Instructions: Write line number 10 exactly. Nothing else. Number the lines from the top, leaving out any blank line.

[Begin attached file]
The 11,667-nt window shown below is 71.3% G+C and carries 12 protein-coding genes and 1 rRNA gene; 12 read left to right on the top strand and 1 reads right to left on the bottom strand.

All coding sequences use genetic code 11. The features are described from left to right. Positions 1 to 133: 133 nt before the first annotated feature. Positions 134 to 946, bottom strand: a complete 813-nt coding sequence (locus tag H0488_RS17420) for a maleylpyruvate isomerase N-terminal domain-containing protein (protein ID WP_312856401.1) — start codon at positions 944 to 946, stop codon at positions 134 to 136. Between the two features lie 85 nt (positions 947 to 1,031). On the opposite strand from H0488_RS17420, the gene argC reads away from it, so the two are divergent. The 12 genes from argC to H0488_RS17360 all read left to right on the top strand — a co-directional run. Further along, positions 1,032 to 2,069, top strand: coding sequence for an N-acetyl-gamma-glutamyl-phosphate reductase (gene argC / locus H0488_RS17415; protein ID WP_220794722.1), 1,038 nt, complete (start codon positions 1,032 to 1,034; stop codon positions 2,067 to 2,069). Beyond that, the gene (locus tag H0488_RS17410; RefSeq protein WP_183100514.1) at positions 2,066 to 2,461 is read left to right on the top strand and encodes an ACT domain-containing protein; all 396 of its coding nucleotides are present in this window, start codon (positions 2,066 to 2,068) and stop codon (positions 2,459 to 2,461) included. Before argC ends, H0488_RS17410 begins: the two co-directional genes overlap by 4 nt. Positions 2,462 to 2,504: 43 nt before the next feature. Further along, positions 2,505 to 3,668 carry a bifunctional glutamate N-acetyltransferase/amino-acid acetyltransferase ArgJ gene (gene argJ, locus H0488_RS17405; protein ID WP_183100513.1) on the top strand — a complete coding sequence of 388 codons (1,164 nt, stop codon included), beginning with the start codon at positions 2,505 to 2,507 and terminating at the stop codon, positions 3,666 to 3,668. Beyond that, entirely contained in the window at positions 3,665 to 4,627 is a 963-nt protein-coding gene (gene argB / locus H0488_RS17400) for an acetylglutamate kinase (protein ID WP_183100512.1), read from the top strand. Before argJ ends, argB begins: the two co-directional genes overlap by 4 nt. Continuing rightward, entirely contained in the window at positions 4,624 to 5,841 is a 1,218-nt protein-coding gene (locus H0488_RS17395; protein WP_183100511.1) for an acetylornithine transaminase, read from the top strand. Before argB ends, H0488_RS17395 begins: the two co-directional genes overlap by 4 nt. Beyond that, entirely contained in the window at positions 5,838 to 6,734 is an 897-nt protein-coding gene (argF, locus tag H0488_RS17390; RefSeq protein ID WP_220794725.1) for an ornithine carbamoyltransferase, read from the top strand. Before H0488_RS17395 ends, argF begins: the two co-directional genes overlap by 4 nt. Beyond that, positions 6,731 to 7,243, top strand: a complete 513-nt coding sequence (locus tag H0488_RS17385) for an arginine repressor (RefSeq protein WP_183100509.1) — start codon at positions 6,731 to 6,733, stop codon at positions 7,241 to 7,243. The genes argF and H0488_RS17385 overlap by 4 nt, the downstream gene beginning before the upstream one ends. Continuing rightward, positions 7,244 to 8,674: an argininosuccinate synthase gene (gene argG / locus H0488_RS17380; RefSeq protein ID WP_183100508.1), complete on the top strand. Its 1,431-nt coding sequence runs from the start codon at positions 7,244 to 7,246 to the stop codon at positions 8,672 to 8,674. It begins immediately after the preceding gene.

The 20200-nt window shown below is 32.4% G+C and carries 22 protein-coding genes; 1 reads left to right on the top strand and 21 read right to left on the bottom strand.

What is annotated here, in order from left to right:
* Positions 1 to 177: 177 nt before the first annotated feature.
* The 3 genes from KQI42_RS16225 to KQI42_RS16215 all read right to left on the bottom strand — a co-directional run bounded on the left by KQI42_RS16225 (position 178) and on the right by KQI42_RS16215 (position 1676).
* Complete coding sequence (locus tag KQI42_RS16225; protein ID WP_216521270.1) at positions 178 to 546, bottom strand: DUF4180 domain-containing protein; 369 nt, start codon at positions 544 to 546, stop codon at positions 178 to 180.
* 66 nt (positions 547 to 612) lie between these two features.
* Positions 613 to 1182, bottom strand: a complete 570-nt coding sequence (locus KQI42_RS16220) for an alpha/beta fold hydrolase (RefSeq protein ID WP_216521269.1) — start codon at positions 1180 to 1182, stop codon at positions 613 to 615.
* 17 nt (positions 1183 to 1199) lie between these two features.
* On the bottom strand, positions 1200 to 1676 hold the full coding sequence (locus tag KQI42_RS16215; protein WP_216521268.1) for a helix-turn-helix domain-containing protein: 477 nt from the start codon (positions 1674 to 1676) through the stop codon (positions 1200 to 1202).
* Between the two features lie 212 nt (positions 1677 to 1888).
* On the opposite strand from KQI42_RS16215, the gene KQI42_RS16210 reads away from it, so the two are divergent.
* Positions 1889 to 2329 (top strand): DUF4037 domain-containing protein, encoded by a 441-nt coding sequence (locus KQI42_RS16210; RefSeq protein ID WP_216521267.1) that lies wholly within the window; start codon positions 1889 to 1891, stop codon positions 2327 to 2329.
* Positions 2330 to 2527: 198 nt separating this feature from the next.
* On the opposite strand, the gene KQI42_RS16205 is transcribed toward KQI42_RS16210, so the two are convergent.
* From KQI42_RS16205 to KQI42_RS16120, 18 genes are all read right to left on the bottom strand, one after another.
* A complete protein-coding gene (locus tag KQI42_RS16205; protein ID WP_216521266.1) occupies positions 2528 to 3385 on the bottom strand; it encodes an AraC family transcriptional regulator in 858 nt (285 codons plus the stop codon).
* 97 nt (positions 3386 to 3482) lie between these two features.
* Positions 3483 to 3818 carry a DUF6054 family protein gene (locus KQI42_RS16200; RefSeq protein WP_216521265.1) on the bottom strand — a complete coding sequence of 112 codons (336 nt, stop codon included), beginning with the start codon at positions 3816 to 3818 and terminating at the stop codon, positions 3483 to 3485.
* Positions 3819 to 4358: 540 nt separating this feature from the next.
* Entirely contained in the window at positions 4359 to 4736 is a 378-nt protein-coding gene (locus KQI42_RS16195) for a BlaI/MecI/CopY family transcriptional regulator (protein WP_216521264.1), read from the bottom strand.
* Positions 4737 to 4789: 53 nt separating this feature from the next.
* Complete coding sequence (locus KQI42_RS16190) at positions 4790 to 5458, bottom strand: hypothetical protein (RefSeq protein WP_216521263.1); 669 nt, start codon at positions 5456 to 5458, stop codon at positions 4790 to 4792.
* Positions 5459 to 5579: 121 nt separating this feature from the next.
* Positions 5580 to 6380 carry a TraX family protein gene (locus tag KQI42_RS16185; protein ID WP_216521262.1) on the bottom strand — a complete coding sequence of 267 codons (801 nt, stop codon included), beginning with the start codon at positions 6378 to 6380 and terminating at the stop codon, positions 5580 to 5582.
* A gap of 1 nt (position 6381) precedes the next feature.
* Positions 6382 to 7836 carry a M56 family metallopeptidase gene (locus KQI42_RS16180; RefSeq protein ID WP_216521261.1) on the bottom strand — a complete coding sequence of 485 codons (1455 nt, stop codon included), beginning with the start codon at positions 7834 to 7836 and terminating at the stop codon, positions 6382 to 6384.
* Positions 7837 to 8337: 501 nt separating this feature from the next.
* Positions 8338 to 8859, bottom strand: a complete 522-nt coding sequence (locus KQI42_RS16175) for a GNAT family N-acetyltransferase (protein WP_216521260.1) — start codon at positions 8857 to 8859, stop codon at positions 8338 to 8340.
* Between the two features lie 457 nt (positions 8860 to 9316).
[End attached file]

* 17 nt (positions 1183 to 1199) lie between these two features.